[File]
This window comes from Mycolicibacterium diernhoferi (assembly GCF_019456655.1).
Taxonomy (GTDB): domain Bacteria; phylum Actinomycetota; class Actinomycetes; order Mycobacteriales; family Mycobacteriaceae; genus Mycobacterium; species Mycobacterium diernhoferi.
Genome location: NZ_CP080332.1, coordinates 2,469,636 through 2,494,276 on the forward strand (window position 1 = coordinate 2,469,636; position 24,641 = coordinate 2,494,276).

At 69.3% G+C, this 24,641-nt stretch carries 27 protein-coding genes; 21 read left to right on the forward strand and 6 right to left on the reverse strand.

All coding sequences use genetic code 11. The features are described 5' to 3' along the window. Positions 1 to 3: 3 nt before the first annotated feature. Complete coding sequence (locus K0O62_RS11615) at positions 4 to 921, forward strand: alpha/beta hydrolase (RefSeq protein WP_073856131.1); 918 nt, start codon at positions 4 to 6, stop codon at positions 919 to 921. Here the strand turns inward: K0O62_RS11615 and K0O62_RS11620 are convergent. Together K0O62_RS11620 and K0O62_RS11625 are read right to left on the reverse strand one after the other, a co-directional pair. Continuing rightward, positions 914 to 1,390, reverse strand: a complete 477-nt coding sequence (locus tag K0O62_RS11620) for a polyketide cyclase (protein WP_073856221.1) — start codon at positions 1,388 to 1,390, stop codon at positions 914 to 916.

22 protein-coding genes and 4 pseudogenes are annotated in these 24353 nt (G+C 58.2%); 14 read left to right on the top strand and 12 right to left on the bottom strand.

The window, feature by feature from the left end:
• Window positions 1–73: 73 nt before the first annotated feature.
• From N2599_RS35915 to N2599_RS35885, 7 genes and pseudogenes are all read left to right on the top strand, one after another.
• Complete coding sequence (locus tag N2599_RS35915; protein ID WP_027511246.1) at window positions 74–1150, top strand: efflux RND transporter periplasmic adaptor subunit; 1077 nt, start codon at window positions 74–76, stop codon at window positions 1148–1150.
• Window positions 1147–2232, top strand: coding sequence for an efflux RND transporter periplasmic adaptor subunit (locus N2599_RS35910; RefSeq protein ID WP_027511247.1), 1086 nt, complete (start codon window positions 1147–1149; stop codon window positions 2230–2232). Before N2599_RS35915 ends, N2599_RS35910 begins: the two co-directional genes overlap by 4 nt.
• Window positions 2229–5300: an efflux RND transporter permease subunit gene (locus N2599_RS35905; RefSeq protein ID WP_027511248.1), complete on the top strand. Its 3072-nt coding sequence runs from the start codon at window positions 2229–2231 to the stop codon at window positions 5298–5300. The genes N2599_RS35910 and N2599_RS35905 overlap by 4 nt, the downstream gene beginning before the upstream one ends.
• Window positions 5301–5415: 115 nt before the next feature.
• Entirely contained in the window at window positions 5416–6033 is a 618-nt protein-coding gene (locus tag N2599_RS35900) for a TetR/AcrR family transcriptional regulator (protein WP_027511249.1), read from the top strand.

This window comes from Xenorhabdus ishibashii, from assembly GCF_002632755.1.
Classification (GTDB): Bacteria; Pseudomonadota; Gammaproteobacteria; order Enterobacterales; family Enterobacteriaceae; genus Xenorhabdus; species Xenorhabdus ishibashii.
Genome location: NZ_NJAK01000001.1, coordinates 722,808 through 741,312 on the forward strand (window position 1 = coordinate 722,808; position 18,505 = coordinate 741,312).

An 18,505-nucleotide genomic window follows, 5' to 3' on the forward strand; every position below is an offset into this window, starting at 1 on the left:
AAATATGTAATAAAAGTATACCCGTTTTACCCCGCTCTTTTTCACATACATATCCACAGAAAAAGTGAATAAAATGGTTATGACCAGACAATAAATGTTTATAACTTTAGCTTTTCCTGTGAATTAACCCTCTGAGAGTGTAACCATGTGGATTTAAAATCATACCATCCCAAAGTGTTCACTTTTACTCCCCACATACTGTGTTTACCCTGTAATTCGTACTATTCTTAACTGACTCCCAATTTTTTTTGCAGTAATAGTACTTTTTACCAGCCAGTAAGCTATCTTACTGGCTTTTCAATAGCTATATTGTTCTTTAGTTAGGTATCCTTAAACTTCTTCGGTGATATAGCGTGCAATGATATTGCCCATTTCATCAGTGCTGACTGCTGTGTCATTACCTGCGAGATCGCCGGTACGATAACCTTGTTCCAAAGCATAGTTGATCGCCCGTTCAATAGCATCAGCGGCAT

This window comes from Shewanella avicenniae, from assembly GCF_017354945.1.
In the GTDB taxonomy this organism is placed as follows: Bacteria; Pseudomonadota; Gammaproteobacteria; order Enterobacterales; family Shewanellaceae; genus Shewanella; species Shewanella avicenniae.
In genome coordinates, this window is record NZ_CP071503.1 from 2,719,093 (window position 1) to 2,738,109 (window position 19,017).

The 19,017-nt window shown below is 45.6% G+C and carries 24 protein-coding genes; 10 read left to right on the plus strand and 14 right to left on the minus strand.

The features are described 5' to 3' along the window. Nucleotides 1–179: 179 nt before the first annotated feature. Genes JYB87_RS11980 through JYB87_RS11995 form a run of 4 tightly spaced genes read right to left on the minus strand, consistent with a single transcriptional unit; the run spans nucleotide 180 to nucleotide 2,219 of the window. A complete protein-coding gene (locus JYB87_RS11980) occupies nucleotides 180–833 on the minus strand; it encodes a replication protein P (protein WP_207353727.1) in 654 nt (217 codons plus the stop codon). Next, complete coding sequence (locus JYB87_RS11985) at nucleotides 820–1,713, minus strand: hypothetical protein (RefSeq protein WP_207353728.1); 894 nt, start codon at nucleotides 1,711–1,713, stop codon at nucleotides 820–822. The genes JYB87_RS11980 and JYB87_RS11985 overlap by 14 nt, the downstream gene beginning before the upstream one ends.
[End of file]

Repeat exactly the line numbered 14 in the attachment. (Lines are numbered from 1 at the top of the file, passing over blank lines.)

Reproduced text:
• Entirely contained in the window at window positions 5416–6033 is a 618-nt protein-coding gene (locus tag N2599_RS35900) for a TetR/AcrR family transcriptional regulator (protein WP_027511249.1), read from the top strand.